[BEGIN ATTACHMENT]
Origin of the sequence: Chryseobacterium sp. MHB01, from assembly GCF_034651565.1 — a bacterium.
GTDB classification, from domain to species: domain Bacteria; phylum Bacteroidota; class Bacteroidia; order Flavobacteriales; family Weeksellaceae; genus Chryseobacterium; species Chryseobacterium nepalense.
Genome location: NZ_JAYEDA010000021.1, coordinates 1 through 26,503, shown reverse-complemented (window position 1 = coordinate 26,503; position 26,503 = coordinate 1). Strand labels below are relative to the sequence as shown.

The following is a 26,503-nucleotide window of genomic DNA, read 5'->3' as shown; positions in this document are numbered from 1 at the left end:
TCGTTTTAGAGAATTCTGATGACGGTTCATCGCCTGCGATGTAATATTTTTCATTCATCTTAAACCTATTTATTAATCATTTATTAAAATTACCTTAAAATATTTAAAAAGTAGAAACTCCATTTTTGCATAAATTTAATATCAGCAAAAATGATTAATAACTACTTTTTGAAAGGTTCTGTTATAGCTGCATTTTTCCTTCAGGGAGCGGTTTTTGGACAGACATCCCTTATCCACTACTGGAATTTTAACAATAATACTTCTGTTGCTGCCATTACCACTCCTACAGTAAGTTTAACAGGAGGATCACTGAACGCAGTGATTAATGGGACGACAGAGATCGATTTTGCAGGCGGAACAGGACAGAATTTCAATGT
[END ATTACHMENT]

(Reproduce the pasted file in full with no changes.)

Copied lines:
Origin of the sequence: Chryseobacterium sp. MHB01, from assembly GCF_034651565.1 — a bacterium.
GTDB classification, from domain to species: domain Bacteria; phylum Bacteroidota; class Bacteroidia; order Flavobacteriales; family Weeksellaceae; genus Chryseobacterium; species Chryseobacterium nepalense.
Genome location: NZ_JAYEDA010000021.1, coordinates 1 through 26,503, shown reverse-complemented (window position 1 = coordinate 26,503; position 26,503 = coordinate 1). Strand labels below are relative to the sequence as shown.

The following is a 26,503-nucleotide window of genomic DNA, read 5'->3' as shown; positions in this document are numbered from 1 at the left end:
TCGTTTTAGAGAATTCTGATGACGGTTCATCGCCTGCGATGTAATATTTTTCATTCATCTTAAACCTATTTATTAATCATTTATTAAAATTACCTTAAAATATTTAAAAAGTAGAAACTCCATTTTTGCATAAATTTAATATCAGCAAAAATGATTAATAACTACTTTTTGAAAGGTTCTGTTATAGCTGCATTTTTCCTTCAGGGAGCGGTTTTTGGACAGACATCCCTTATCCACTACTGGAATTTTAACAATAATACTTCTGTTGCTGCCATTACCACTCCTACAGTAAGTTTAACAGGAGGATCACTGAACGCAGTGATTAATGGGACGACAGAGATCGATTTTGCAGGCGGAACAGGACAGAATTTCAATGT